• The precision of PPCO algorithms was more affected in patients with sepsis.

  • The contribution of net arterial compliance and effective arterial elastance to the EDCO-PPCO discrepancies was superior to TSVR and MAP changes in all PPCO algorithms.

  • An absolute Ea change of more than 7% to 11% was associated with a PPCO-EDCO discrepancy of at least 10%.



net arterial compliance


cardiac output


coefficient of variation


effective arterial elastance


esophageal Doppler-derived cardiac output


interquartile range


limits of agreement


least significant change


mean arterial pressure


percentage of error


pulse pressure analysis


pulse pressure-derived cardiac output


radial limits of agreement


receiver operating characteristic


systolic arterial pressure


standard deviation


stroke volume


total systemic vascular resistance.


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The authors would like to thank the nursing staff at the intensive care unit of the Hospital SAS de Jerez for their assistance with this study. We thank Deltex Medical for providing CardioQ-Combi™ monitor. Part of this study was presented in the 47th Annual Congress of the Sociedad Española de Medicina Intensiva, Crítica y Unidades Coronarias (SEMICYUC, 2012, Málaga, Spain) and was awarded with the Society's Hemodynamic Monitoring Award.

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Correspondence to Manuel Ignacio Monge García.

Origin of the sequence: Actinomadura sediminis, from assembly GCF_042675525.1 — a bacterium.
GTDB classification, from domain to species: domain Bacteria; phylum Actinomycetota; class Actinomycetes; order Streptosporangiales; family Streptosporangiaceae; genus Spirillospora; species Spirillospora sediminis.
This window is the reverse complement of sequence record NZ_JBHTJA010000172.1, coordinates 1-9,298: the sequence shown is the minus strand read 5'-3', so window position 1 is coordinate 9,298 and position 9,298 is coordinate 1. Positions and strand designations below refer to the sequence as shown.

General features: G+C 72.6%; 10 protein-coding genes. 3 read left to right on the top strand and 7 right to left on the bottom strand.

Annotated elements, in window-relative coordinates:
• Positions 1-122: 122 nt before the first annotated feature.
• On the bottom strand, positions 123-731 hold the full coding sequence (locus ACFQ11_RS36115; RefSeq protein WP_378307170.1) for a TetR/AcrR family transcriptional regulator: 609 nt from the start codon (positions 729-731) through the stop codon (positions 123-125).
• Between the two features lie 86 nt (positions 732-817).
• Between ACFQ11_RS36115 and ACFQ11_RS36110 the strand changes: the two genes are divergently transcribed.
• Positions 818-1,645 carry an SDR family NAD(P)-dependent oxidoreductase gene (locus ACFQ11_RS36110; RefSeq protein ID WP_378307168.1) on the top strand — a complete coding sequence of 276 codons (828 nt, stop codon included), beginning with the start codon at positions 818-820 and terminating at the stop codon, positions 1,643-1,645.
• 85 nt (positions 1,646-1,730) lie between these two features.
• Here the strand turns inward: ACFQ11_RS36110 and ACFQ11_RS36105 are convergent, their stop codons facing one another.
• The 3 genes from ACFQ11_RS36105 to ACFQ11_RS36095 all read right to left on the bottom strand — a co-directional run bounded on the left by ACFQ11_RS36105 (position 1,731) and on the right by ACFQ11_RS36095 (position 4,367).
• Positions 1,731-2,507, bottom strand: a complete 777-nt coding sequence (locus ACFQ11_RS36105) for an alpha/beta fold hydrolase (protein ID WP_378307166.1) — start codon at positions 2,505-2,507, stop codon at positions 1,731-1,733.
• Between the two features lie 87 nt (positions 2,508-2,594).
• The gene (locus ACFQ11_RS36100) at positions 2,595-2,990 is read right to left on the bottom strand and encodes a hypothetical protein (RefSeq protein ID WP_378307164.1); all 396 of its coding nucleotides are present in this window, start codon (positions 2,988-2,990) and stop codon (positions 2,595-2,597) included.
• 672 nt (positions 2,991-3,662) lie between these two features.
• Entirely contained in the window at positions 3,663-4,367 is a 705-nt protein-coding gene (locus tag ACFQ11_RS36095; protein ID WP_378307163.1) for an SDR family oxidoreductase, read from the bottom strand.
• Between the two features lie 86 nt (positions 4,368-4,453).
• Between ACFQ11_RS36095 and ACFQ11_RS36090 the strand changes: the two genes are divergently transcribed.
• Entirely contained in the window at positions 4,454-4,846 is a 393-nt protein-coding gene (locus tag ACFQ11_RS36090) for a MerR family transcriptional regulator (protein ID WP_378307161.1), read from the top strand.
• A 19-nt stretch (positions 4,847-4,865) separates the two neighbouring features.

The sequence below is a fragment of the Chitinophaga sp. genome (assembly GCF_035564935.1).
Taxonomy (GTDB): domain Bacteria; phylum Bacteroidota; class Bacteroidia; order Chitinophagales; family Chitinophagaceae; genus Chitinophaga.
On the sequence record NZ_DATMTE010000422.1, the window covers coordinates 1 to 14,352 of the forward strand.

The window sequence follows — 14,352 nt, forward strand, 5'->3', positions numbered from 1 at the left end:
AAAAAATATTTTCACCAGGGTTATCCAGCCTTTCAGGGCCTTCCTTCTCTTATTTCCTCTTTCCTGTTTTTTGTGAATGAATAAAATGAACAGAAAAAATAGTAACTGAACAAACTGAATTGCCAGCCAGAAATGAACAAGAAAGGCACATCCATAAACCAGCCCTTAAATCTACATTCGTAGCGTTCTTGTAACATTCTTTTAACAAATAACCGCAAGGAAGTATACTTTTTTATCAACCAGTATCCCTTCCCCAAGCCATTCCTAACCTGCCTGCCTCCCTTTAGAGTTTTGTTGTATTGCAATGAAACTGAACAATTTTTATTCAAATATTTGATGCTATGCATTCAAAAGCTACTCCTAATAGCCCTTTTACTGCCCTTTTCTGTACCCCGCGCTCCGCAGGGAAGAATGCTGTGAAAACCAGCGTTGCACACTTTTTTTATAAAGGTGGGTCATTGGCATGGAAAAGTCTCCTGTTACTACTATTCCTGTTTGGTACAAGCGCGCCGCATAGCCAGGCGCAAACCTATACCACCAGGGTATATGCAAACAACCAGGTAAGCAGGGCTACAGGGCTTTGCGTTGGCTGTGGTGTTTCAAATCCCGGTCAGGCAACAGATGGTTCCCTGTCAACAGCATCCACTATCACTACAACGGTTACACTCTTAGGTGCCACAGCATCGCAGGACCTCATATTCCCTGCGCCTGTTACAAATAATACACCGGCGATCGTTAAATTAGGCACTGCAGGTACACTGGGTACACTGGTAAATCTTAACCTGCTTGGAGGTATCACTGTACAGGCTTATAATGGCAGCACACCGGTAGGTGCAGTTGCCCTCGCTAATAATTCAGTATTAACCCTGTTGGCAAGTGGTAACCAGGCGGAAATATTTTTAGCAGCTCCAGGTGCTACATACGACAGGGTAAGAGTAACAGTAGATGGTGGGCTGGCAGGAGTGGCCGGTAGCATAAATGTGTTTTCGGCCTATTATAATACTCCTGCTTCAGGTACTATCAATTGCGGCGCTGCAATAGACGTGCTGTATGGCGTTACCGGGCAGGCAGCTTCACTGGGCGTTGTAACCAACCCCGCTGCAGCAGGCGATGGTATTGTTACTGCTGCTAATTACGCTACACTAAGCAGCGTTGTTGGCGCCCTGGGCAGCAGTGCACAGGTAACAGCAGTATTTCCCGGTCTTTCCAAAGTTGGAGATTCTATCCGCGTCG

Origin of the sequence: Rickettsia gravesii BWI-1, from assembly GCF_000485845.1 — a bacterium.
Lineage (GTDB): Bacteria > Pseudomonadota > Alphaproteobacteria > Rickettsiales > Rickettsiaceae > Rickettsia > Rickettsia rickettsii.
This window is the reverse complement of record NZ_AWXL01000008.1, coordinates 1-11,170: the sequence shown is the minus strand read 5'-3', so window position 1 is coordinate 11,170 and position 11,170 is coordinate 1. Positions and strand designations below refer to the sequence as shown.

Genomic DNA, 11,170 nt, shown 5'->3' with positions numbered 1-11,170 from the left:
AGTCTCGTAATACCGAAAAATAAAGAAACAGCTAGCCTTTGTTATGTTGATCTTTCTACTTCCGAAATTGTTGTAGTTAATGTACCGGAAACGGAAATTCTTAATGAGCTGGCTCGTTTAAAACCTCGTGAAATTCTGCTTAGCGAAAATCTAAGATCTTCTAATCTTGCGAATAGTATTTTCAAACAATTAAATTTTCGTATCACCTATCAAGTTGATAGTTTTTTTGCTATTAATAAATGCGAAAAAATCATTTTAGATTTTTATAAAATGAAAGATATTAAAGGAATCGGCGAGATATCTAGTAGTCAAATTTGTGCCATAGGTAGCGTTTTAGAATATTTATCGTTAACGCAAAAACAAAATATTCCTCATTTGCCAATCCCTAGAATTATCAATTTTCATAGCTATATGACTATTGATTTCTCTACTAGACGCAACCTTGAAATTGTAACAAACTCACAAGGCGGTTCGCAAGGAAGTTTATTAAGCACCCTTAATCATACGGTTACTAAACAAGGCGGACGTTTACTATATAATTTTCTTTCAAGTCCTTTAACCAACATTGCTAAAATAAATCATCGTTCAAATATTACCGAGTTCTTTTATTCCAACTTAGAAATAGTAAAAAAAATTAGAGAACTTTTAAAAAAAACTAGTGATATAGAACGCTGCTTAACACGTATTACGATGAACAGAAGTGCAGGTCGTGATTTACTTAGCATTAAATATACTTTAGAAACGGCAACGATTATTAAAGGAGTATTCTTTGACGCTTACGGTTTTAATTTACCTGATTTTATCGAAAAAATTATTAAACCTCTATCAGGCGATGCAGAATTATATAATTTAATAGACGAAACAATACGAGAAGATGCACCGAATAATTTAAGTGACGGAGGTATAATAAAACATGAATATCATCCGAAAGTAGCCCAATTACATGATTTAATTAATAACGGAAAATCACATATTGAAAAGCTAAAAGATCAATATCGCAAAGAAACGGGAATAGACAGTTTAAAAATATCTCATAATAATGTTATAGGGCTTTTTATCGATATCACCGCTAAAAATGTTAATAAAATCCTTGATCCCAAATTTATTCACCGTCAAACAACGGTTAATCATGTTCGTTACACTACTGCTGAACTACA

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Competing interests

MIMG is a consultant for Edwards Lifesciences (Irvine, CA, USA) and has received travel expenses from Deltex Medical. AGC has received honoraria from Edwards Lifesciences. AR has received honoraria from and serves on an advisory board for LiDCO (London, UK) and has received honoraria from Covidien (Dublin, Ireland), Edwards Lifesciences, and Cheetah Medical (Vancouver, WA, USA). MC in the last 5 years has received honoraria or travel expenses or both from Edwards Lifesciences, LiDCO, Cheetah Medical, Bmeye (Amsterdam, The Netherlands), Masimo (Neuchatel, Switzerland), and Deltex Medical. MGR and RMG declare that they have no competing interests. Except for the esophageal Doppler monitor, all support was provided solely from institutional or departmental sources or both.

Authors' contributions

MIMG conceived and designed the study, participated in the recruitment of patients, performed the statistical analysis, interpreted the data, and wrote the manuscript. MGR participated in the study design, patient recruitment, and data collection; provided technical support; and contributed to the critical review of the manuscript. AGC participated in the study conception and design, interpreted data, and helped draft the manuscript. AR and RMG made substantial contributions to the analysis and interpretation of data, were involved in drafting the manuscript, and contributed to its critical review. MC contributed in the study design, helped in the statistical analysis, interpreted data, and wrote and reviewed the manuscript. All authors read and approved the final manuscript.

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Monge García, M.I., Gracia Romero, M., Gil Cano, A. et al. Impact of arterial load on the agreement between pulse pressure analysis and esophageal Doppler. Crit Care 17, R113 (2013).

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  • Mean Arterial Pressure
  • Fluid Administration
  • Fluid Challenge
  • Vasopressor Therapy
  • Less Significant Change